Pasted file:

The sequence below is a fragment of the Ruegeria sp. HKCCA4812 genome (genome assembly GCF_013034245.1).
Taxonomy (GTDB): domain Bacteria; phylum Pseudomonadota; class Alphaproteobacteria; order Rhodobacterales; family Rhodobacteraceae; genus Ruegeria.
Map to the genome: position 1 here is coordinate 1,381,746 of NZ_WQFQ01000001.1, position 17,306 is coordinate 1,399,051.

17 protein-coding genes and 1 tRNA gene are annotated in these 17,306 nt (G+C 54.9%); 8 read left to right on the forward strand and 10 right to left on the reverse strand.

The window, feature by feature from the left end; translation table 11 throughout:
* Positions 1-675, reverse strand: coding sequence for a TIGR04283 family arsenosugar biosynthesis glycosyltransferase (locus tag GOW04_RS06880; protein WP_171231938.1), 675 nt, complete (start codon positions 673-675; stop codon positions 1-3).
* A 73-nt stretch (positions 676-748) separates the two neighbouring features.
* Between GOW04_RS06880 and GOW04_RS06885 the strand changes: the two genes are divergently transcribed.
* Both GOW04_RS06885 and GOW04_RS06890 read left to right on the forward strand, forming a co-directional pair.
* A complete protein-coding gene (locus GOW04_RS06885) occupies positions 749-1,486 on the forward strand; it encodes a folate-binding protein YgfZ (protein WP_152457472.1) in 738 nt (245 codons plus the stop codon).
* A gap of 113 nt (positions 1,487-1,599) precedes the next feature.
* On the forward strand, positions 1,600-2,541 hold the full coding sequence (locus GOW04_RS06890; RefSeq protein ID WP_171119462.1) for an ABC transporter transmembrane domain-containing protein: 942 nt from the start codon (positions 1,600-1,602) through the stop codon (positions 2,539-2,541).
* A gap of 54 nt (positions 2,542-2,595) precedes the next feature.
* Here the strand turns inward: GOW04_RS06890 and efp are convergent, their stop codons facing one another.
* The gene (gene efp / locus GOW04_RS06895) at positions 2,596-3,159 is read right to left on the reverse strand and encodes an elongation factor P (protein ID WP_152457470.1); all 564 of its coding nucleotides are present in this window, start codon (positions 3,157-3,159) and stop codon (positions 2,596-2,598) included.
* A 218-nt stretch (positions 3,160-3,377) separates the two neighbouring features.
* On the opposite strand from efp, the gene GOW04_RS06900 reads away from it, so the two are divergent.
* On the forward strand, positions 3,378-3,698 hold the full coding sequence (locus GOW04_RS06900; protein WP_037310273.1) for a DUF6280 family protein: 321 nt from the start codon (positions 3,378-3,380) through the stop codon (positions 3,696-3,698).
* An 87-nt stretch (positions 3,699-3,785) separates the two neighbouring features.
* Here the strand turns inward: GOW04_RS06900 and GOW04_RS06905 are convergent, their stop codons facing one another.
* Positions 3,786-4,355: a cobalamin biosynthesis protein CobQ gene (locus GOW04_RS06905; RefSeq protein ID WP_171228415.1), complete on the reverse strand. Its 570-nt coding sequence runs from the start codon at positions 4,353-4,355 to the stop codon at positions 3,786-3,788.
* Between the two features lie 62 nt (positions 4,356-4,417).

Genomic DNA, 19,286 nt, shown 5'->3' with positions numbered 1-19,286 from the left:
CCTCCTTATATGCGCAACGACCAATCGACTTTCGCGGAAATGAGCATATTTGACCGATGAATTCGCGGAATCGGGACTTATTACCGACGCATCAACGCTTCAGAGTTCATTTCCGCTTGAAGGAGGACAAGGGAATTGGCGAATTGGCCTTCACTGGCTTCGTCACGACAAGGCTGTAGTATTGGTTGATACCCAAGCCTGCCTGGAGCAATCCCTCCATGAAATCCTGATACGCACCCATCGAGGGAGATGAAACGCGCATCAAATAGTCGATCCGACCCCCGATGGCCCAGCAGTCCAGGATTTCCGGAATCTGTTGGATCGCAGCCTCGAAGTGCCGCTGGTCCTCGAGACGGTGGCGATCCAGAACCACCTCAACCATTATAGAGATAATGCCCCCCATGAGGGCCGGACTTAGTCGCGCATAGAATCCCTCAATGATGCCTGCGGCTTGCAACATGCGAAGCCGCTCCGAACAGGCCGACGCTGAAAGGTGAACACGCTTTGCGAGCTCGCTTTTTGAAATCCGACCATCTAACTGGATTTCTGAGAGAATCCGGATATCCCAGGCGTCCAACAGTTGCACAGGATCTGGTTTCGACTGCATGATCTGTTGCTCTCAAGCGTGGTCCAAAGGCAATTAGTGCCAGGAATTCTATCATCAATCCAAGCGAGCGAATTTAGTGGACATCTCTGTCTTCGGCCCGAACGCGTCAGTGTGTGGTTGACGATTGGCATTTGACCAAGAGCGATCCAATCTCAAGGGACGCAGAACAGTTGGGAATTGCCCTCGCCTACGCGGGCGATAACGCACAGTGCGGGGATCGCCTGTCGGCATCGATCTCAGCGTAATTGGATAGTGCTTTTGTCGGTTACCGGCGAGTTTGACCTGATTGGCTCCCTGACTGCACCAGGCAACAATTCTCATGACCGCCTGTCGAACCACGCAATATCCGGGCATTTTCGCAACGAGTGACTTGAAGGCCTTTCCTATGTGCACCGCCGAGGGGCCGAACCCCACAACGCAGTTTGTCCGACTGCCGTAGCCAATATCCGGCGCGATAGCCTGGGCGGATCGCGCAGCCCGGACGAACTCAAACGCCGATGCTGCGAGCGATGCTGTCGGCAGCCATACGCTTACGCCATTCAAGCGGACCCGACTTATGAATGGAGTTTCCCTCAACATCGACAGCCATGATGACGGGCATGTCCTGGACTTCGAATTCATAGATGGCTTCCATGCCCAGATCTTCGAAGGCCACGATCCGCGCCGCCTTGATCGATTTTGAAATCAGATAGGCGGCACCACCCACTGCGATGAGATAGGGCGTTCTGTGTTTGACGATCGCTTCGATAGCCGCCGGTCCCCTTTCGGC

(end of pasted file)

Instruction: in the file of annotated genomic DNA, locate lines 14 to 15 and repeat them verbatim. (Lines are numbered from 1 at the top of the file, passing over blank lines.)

* Here the strand turns inward: GOW04_RS06890 and efp are convergent, their stop codons facing one another.
* The gene (gene efp / locus GOW04_RS06895) at positions 2,596-3,159 is read right to left on the reverse strand and encodes an elongation factor P (protein ID WP_152457470.1); all 564 of its coding nucleotides are present in this window, start codon (positions 3,157-3,159) and stop codon (positions 2,596-2,598) included.